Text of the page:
It’s 10 a.m.
Belmont’s campus is filled with students discussing their classes and weekend plans as they head to convocations. Meanwhile, the Bell Tower rings 10 times, alerting them to rush to their destinations.
As the campus clears and the tenth ring resounds, music from the Bell Tower begins to fill the air.
Some Belmont students notice the Bell Tower’s music, but many do not know the man who makes it.
That man is Dr. Richard Shadinger, who teaches music history and piano and has been at Belmont since 1974.
Sometimes, he plays the bells periodically for his own enjoyment, but he also puts on concerts, usually in early fall and on Christmas Eve.
But he is not the only one responsible for the Bell Tower’s music. Every semester, he offers a Belmont student the opportunity to learn how to play the 43-bell carillon.
“Belmont is a very musical school,” Shadinger said. “So just to have one more element of music playing on campus is kind of significant.”
The present carillon was installed in 1986, but at that time it only had 23 bells.
Shadinger learned how to play them once they arrived from the Netherlands and started giving private lessons a few years ago, after the first teacher, Beverly Buchanan, retired.
“It’s a rare thing,” Shadinger said. “So not many students will take advantage of it. But almost every semester, I’ll have one student who takes the lesson.”
Last semester, Daniel Weatherby, a spring Belmont graduate from Stone Mountain, Ga., learned how to play the giant musical instrument in the center of Belmont’s campus.
He heard the bells playing one day while sitting in the quad and thought what a blessing it would be to be able to play them, he said.
Weatherby then emailed Shadinger a two-paragraph request to take the carillon lesson. And as soon as he got the OK, Weatherby dropped the piano lesson he was signed up for and replaced it with the carillon lesson.
He started in January on the third floor of the tower, where the practice carillon is located.
Inside the practice room, the brick walls are painted yellow with pictures of carillons from around the world hanging on them. And the practice carillon sits in the center of the room.
Both the practice and performance carillon look very similar to a piano, except instead of black and white keys, they have wooden rods. And instead of being played with fingers, they are played with fists and feet.
“The reason we use our hands is that the wires upstairs will be pulling the clapper of the bell which is quite heavy,” Shadinger said. “Some of them weigh 30 or 40 pounds, so you couldn’t push it with your fingers.”
After practicing everyday for about two weeks, it was time for Weatherby to play the real carillon on the fourth floor of the tower.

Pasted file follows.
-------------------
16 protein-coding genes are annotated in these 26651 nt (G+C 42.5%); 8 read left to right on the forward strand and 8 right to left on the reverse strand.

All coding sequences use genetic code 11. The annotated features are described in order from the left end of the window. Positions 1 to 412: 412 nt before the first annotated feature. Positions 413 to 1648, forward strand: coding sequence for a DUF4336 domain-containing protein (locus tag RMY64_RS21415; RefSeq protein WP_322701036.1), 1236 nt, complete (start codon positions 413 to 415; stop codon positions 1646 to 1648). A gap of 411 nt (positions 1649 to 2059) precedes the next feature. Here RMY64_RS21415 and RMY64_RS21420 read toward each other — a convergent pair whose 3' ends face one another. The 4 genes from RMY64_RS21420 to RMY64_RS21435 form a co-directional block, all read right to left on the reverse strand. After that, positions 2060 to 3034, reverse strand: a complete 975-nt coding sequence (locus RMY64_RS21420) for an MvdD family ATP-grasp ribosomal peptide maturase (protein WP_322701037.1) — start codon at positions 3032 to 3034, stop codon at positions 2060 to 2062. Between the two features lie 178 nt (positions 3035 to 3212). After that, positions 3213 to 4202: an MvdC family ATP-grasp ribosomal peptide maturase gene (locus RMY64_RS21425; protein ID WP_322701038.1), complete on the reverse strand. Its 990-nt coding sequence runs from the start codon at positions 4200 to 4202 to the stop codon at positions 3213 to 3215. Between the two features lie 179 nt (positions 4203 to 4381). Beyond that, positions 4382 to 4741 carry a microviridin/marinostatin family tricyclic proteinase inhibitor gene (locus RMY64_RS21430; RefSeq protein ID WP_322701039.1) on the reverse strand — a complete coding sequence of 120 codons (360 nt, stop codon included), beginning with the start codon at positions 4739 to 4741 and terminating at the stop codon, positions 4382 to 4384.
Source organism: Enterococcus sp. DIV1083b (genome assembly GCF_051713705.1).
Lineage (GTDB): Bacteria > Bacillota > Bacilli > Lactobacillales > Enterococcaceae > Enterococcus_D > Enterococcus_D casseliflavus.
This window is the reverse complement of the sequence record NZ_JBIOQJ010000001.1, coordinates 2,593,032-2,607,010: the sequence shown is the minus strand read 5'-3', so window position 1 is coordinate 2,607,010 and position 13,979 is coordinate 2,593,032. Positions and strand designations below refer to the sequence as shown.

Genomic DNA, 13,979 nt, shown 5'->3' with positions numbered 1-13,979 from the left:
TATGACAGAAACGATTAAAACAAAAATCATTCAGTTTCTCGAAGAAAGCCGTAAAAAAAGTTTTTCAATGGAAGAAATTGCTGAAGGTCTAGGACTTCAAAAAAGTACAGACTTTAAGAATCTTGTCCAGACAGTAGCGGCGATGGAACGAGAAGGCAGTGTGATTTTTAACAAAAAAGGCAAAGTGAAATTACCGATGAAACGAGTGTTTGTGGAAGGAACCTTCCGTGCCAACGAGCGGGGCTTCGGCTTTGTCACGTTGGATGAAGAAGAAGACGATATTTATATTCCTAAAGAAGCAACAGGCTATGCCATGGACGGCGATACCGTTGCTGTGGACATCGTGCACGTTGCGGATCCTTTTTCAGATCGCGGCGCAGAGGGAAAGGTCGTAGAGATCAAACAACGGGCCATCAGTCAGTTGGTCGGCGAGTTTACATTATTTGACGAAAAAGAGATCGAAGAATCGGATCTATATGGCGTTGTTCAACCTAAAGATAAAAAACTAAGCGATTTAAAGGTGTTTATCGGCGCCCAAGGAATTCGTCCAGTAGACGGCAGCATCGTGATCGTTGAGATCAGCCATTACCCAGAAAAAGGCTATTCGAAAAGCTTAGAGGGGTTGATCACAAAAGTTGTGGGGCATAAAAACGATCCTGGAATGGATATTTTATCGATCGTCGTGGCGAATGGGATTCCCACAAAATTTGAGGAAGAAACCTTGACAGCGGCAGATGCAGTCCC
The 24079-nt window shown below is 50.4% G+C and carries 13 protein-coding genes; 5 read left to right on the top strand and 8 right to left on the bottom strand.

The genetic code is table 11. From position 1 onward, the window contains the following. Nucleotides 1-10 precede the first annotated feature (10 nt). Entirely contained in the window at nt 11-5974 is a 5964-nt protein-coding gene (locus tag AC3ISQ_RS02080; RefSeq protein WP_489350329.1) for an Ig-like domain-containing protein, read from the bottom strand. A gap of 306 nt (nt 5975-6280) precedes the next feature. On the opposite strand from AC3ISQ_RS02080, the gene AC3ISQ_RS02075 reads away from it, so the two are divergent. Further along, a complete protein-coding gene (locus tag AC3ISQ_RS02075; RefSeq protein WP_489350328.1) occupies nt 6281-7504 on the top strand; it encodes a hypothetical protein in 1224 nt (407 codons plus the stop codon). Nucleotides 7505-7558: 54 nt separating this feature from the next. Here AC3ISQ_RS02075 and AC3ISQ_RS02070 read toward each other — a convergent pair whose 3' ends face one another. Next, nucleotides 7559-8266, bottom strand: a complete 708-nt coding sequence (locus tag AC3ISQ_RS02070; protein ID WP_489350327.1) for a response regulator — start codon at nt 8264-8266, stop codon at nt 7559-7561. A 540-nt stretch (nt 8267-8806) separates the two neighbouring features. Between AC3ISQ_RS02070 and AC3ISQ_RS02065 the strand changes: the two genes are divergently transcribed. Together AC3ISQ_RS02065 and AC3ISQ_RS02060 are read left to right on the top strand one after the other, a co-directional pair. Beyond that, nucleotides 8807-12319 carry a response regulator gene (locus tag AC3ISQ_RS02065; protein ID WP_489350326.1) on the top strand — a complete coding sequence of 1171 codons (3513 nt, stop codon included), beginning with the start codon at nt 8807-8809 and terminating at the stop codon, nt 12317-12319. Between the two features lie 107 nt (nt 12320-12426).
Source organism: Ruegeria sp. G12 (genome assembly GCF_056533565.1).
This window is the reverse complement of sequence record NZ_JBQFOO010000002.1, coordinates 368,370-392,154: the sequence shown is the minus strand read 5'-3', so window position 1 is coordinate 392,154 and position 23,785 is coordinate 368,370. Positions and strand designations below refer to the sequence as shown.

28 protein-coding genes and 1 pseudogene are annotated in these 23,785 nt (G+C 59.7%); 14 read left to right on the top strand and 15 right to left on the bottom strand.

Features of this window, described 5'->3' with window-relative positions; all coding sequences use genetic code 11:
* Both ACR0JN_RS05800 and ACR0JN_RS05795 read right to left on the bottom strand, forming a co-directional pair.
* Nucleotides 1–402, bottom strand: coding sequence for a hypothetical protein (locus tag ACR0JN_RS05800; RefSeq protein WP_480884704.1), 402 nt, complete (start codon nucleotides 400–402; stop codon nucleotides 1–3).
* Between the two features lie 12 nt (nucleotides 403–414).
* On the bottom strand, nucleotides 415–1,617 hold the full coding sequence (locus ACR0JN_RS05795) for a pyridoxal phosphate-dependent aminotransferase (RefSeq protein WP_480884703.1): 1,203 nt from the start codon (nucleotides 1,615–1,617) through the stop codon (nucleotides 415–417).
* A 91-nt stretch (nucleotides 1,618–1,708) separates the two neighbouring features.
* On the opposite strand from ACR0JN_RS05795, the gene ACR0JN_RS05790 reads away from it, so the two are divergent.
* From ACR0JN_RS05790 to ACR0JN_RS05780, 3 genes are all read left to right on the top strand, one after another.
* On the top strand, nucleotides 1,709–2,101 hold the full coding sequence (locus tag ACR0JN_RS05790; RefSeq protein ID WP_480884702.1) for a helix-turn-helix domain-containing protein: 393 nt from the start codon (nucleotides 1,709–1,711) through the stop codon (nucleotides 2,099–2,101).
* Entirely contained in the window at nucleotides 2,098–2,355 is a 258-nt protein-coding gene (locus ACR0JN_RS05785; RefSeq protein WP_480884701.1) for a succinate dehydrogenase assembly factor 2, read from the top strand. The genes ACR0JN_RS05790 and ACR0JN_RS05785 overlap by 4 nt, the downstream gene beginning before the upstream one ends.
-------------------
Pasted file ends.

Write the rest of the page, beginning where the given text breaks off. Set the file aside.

“I can’t remember the last time I felt that much anxiety,” Weatherby said. “Subjecting people to my musicality was a real tough thing to deal with.”
He remembers very vividly what it was like to enter the yellow room on the fourth floor. Much like the practice room, it has shelves with sheet music and a U.S. map behind the instrument with pins pushed into the cities where other carillons can be found.
When Weatherby walked in the room, he first took the sheet covering the carillon off and then climbed another set of stairs to open the hatch, revealing the 43 bronze bells. Next, he took his seat on the adjustable bench in front of the wooden rods attached to wires that run up through the ceiling to the bells.
And then he began to play the first song he learned, “Duet.”
He said his anxiety faded as time went on, due partially to Shadinger’s calming presence.
“Dr. Shadinger is just a great mentor and encourager as far as music is concerned,” Weatherby said.
During the spring semester, Weatherby practiced in the Bell Tower four to five days out of the week. After climbing the 90 stairs to the carillon and putting on jazz shoes to better feel the foot pedals, he would then start practicing, often playing to an unsuspecting audience.
“It’s like practicing in a concert hall with people sitting there while you are learning the music,” Shadinger said.
The first weekend Weatherby came to practice he had a much bigger audience than he anticipated. It happened to be a Preview Day.
“The last thing I wanted to do was play the University’s brand poorly in front of 1,000 potential incoming students,” he said with a big smile.
Since the bells ring everyday, his normal student audience did not seem to pay close attention to his practicing.
“I never really notice the bells much,” said Megan Neumann, a junior math major. “I have heard songs being played on the bells before, but I usually tune them out.”
Through his lessons, Weatherby has learned to listen more carefully to things that have become so normalized, especially the bells.
“It has kind of taught me how to pay attention to things that are as loud as a 1,700-pound bell and as quiet as the sound of the wind,” he said.